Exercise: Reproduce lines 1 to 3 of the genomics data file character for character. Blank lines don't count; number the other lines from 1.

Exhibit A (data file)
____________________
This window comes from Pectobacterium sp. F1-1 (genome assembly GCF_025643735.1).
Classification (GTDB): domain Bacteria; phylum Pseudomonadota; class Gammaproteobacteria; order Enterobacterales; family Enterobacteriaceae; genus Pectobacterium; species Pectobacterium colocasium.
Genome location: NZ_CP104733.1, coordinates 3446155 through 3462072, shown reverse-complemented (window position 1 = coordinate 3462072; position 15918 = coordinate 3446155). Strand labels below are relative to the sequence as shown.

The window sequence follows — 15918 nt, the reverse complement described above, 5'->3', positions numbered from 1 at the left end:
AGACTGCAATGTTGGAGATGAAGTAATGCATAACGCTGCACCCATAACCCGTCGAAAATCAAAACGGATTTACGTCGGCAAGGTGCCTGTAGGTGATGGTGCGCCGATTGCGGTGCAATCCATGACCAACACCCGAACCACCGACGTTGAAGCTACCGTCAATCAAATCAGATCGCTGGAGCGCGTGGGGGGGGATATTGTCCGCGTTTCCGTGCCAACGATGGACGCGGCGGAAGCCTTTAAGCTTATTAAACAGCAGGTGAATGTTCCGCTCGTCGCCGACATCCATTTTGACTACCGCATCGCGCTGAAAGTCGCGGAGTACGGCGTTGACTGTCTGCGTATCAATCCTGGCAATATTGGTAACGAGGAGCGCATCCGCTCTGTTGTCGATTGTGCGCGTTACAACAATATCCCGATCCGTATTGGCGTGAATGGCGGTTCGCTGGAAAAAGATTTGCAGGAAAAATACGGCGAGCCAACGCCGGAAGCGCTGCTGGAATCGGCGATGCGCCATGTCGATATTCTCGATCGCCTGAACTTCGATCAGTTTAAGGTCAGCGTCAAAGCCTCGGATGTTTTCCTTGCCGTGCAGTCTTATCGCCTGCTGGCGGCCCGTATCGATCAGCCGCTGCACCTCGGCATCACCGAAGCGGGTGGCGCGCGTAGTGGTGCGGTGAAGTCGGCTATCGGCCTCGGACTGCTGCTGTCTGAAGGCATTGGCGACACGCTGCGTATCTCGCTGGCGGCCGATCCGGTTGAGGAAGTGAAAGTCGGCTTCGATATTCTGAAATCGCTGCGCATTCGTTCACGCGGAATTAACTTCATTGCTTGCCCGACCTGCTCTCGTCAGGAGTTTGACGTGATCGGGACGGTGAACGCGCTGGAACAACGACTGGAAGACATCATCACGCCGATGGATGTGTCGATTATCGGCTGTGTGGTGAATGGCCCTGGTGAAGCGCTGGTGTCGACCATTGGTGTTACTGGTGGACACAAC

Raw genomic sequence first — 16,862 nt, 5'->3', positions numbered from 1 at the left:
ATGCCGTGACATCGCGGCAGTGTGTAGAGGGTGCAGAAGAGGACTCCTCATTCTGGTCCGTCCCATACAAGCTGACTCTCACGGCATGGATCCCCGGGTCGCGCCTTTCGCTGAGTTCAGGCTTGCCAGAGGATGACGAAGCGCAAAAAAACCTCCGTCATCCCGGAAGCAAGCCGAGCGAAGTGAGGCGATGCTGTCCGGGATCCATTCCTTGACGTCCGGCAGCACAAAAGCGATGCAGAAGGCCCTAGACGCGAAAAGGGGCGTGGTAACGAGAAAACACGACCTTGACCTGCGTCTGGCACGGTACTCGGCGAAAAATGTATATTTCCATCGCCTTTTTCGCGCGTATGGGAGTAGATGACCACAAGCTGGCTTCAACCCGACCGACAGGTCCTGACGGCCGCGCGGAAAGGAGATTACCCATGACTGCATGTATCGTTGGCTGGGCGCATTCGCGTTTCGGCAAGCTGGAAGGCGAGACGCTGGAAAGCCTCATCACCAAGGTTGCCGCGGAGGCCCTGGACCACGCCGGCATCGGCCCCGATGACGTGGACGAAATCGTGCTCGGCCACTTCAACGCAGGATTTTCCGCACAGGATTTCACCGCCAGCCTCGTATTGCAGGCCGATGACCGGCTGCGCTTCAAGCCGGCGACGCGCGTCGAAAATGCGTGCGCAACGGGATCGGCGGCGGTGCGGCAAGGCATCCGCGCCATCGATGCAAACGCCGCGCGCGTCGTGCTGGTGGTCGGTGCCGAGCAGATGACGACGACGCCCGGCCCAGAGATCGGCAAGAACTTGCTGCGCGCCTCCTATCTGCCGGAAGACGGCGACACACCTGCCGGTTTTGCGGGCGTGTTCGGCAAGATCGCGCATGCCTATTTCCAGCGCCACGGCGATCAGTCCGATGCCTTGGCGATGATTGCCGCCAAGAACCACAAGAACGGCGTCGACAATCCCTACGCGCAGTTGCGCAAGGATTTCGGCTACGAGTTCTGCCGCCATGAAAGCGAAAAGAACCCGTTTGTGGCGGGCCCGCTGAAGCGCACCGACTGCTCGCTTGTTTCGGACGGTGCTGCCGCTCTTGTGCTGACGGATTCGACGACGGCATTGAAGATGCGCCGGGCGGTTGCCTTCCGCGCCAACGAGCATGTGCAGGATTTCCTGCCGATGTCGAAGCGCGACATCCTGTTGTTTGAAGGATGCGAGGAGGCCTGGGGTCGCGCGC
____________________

This window comes from Pectobacterium sp. F1-1 (genome assembly GCF_025643735.1).
Classification (GTDB): domain Bacteria; phylum Pseudomonadota; class Gammaproteobacteria; order Enterobacterales; family Enterobacteriaceae; genus Pectobacterium; species Pectobacterium colocasium.
Genome location: NZ_CP104733.1, coordinates 3446155 through 3462072, shown reverse-complemented (window position 1 = coordinate 3462072; position 15918 = coordinate 3446155). Strand labels below are relative to the sequence as shown.